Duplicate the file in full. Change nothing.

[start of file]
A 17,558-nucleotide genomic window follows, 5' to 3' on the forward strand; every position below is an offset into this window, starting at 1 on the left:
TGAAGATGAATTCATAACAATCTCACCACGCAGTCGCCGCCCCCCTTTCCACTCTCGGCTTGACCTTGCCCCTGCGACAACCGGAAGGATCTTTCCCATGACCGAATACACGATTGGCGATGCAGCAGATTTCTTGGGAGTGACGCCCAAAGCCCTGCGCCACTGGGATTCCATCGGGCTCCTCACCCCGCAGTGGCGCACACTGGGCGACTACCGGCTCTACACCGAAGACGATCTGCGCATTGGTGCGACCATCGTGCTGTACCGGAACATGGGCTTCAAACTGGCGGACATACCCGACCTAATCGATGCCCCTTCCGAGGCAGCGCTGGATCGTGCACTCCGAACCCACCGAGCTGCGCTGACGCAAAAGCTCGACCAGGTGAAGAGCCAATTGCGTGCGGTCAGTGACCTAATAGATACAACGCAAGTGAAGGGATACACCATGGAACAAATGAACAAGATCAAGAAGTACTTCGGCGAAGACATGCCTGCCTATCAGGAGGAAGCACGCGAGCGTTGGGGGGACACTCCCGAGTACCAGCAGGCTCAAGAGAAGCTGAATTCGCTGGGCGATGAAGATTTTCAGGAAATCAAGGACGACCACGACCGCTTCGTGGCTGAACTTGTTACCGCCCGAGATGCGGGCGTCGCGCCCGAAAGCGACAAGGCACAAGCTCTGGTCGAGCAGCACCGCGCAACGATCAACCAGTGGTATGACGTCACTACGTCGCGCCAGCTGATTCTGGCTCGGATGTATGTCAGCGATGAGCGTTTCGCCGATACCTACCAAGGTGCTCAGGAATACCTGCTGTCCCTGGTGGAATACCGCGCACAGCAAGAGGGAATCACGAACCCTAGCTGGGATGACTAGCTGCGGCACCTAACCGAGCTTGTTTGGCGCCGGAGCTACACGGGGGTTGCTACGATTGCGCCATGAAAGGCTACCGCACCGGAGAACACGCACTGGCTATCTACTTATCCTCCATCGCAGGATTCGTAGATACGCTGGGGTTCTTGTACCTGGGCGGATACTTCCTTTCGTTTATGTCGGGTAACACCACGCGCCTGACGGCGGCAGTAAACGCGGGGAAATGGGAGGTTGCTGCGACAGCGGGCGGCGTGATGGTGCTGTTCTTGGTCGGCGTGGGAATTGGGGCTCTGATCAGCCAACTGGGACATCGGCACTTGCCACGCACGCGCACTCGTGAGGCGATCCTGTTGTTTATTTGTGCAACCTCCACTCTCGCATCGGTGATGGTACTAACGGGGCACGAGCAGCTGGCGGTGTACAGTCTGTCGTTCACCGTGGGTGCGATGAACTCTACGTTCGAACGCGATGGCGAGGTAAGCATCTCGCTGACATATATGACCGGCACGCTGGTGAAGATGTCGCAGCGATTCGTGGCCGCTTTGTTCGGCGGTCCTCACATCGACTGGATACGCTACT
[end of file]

A 17,558-nucleotide genomic window follows, 5' to 3' on the forward strand; every position below is an offset into this window, starting at 1 on the left:
TGAAGATGAATTCATAACAATCTCACCACGCAGTCGCCGCCCCCCTTTCCACTCTCGGCTTGACCTTGCCCCTGCGACAACCGGAAGGATCTTTCCCATGACCGAATACACGATTGGCGATGCAGCAGATTTCTTGGGAGTGACGCCCAAAGCCCTGCGCCACTGGGATTCCATCGGGCTCCTCACCCCGCAGTGGCGCACACTGGGCGACTACCGGCTCTACACCGAAGACGATCTGCGCATTGGTGCGACCATCGTGCTGTACCGGAACATGGGCTTCAAACTGGCGGACATACCCGACCTAATCGATGCCCCTTCCGAGGCAGCGCTGGATCGTGCACTCCGAACCCACCGAGCTGCGCTGACGCAAAAGCTCGACCAGGTGAAGAGCCAATTGCGTGCGGTCAGTGACCTAATAGATACAACGCAAGTGAAGGGATACACCATGGAACAAATGAACAAGATCAAGAAGTACTTCGGCGAAGACATGCCTGCCTATCAGGAGGAAGCACGCGAGCGTTGGGGGGACACTCCCGAGTACCAGCAGGCTCAAGAGAAGCTGAATTCGCTGGGCGATGAAGATTTTCAGGAAATCAAGGACGACCACGACCGCTTCGTGGCTGAACTTGTTACCGCCCGAGATGCGGGCGTCGCGCCCGAAAGCGACAAGGCACAAGCTCTGGTCGAGCAGCACCGCGCAACGATCAACCAGTGGTATGACGTCACTACGTCGCGCCAGCTGATTCTGGCTCGGATGTATGTCAGCGATGAGCGTTTCGCCGATACCTACCAAGGTGCTCAGGAATACCTGCTGTCCCTGGTGGAATACCGCGCACAGCAAGAGGGAATCACGAACCCTAGCTGGGATGACTAGCTGCGGCACCTAACCGAGCTTGTTTGGCGCCGGAGCTACACGGGGGTTGCTACGATTGCGCCATGAAAGGCTACCGCACCGGAGAACACGCACTGGCTATCTACTTATCCTCCATCGCAGGATTCGTAGATACGCTGGGGTTCTTGTACCTGGGCGGATACTTCCTTTCGTTTATGTCGGGTAACACCACGCGCCTGACGGCGGCAGTAAACGCGGGGAAATGGGAGGTTGCTGCGACAGCGGGCGGCGTGATGGTGCTGTTCTTGGTCGGCGTGGGAATTGGGGCTCTGATCAGCCAACTGGGACATCGGCACTTGCCACGCACGCGCACTCGTGAGGCGATCCTGTTGTTTATTTGTGCAACCTCCACTCTCGCATCGGTGATGGTACTAACGGGGCACGAGCAGCTGGCGGTGTACAGTCTGTCGTTCACCGTGGGTGCGATGAACTCTACGTTCGAACGCGATGGCGAGGTAAGCATCTCGCTGACATATATGACCGGCACGCTGGTGAAGATGTCGCAGCGATTCGTGGCCGCTTTGTTCGGCGGTCCTCACATCGACTGGATACGCTACT